February Why Hunt Wild Cats: Arguments Previously Made By USFWS and African Nations
March World Conservation Force Bulletin Enters Its 18th Year
March Mozambique and Cameroon Hippo Trade Suspended by CITES
March Final Findings of National Survey Reports A Record Number of Big Game Hunters
March 2012 Zambia Elephant Trophy Imports Approved
March On Receiving The Peter Hathaway Capstick Hunting Heritage Award
April A CITES CoP16 Report: Key Wins, Some Losses for the Hunting Community
April What Was Truly at Stake with the Polar Bear Proposal
May USFWS Grants First Black Rhino Import Permit
May Evaluating Namibia’s Rhino Program
May Rhino Populations Grow Despite Poaching
June CIC General Assembly Adopts Recommendations for African Lion and White Rhino
June Double Quotas Not Yet Resolved in USA
June Equal Allocation of New Mexico Nonresident Licenses for Rocky Mountain and Desert Bighorn Sheep, Oryx and Ibex Challenged Again
June Wood Bison Cases Still in Court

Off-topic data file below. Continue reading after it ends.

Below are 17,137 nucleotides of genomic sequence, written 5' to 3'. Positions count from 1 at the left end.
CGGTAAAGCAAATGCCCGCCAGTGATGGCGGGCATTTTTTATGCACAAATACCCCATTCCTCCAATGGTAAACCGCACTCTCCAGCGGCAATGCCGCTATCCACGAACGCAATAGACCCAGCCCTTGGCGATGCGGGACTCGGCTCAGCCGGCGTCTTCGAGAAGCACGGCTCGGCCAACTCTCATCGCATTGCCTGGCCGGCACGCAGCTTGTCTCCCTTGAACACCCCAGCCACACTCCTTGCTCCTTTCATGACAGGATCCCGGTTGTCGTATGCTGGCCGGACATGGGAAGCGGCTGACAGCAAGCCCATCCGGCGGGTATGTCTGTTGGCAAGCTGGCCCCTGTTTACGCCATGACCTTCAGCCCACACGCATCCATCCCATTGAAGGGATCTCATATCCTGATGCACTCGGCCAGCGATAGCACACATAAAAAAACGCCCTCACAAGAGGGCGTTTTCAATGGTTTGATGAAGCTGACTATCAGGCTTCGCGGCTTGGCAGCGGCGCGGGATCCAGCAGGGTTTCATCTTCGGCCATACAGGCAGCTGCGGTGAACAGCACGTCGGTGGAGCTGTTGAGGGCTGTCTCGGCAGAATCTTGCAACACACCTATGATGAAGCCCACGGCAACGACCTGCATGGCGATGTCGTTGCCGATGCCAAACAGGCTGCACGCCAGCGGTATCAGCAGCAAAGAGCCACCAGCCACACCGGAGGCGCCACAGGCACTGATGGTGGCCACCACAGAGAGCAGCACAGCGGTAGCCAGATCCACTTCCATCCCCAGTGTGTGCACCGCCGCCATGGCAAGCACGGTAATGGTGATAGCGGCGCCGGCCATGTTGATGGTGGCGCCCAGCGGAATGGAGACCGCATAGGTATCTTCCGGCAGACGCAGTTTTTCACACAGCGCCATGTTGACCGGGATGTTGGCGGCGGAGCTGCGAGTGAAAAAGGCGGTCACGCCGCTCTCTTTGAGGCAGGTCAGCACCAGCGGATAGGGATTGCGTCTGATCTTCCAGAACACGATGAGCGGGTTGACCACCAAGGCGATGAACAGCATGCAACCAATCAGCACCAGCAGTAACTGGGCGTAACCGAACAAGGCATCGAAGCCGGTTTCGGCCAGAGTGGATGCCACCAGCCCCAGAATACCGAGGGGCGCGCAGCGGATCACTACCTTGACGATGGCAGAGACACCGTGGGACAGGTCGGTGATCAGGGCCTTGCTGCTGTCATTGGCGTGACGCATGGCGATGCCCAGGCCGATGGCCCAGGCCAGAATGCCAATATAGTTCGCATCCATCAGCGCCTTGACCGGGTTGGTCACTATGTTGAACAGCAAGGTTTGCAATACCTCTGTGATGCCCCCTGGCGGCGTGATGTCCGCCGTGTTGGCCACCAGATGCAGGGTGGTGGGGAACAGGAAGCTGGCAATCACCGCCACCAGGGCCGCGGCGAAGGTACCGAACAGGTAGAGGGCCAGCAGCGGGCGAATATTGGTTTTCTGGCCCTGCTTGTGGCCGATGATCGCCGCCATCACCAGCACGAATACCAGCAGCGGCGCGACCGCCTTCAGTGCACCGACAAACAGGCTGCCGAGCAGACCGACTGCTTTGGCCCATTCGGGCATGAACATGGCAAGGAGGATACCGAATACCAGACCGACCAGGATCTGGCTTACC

June Black Rhino Public Education
July USFWS Denies Petitions to Remove Private, Captive Populations of Species from ESA: Scimitar-horned Oryx, Dama Gazelle and Addax Denied
July Polar Bear Litigation Developments
July Finally, All Gray Wolves Proposed for Removal from ESA
July Status of the Petition to List the Lion as Endangered: African Lion Workshop
August Court Turns Deaf Ear to Polar Bear Enhancement Permit Applicants for Gulf of Boothia
August Newly Published Monograph on Hunting & Conservation
August Family Hunts Under One License are Illegal
August Wildlife for the 21st Century, Volume IV
September Downlisting of Straight-Horned Markhor Delayed; USFWS to Issue Revised Proposed Rule to Reclassify Species Under ESA
September New Trophy Seizure Issues Arise
September New Mexico Nonresident Terk Case Revving Up
September Polar Bear Listing Now Before US Supreme Court
October US Fish & Wildlife Lists White Rhino as Threatened
October Two Articles on Black Rhino Trophy Imports
October Defense of Terk Decision Needs Support